Senior Spotlight: Artist Kirby Feagan
by Emma Martin on Friday, June 7th, 2013
Among the many talented artists in the class of 2013, Kirby Feagan (I), is a true standout in the visual arts. Her art, including works titled Skin Deep, Alive, Girl in the Glass Box, Escape, The Heat, The Man, Pulchritude, and The Nature of Competition are mesmerizing and captivating due to Kirby’s uncanny ability to create detailed, life-like pieces.
Before Milton, Kirby had a great deal of experiences, attending camps where she tried many different categories of visual art: drawing, painting, ceramics, jewelry making, sewing, and even set design. Upon her arrival at Milton, Kirby further developed her skills and created some of her finest works of art. Although she tested many different styles, genres, and mediums, Kirby became passionate about colored pencil. She loves the color and detail that the pencils allow, and chose this tool to create many of her works in her senior year portfolio.
Of all the impressive works in Kirby’s senior portfolio, her favorite piece is The Nature of Competition. Not only is The Nature of Competition a mesmerizing drawing of a ball made of human faces morphed together, it is also relevant in society. Though a bit eerie and twisted at first sight, the drawing reveals the truth that in life, there is no way for one person to be on top without another person being on the bottom; Kirby likes that she has been able to develop the style of “magic realism” and convey strong social messages through these “realistic portrayals of unrealistic situations.”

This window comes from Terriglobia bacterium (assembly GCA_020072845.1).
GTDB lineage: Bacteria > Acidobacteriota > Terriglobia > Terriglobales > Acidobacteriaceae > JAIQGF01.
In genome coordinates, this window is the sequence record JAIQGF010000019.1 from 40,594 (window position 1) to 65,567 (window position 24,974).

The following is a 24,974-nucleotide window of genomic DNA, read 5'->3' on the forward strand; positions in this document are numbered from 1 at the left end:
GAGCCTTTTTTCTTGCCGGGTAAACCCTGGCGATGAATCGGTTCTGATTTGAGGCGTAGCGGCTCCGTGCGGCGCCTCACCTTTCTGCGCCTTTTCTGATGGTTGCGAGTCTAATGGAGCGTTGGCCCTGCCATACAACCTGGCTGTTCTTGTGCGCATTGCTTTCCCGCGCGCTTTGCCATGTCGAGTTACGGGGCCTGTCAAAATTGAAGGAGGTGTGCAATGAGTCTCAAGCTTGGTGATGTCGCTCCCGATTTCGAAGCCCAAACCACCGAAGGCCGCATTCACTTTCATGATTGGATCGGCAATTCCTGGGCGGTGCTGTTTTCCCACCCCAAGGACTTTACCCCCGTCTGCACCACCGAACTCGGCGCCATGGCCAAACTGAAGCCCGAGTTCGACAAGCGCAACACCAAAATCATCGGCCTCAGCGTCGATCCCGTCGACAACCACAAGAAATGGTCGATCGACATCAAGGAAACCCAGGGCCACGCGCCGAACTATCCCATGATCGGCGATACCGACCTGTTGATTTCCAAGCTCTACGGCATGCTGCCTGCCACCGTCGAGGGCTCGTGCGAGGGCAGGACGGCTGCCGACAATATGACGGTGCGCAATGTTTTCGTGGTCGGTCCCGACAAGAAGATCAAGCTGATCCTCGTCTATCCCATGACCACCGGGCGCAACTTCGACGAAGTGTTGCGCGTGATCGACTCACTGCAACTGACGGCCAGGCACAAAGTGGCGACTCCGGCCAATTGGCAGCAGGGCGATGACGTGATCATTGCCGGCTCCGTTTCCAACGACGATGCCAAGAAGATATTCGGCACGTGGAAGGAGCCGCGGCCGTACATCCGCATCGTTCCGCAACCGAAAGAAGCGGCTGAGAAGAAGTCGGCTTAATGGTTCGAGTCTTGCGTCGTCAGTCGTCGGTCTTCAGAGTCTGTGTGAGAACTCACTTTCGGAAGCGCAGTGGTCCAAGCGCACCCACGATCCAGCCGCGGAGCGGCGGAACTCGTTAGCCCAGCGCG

Asked about the secret to a perfect work of art, Kirby credits her patience and attention to detail that help her focus for hours at a time on her works. Her perfectionism is very obvious in her works, as she “won’t stop working until the piece looks perfect to [her].”
Next fall, Kirby will head off to study at UCLA’s School of the Arts and Architecture. She will continue to draw but also combine her interest in art and film, specifically within animation, set design, and art production.
Before she graduates, Kirby has some advice for other aspiring artists: “Take time to try out many different styles, subjects, and mediums as you can. It’s important to know what you like, what you’re good at and what you’re passionate about, and it’s equally as important to know what you don’t like and what doesn’t work as well. I didn’t really discover my passion for art until my senior year when I began my portfolio, but I never would’ve gotten here without years of trial and error.
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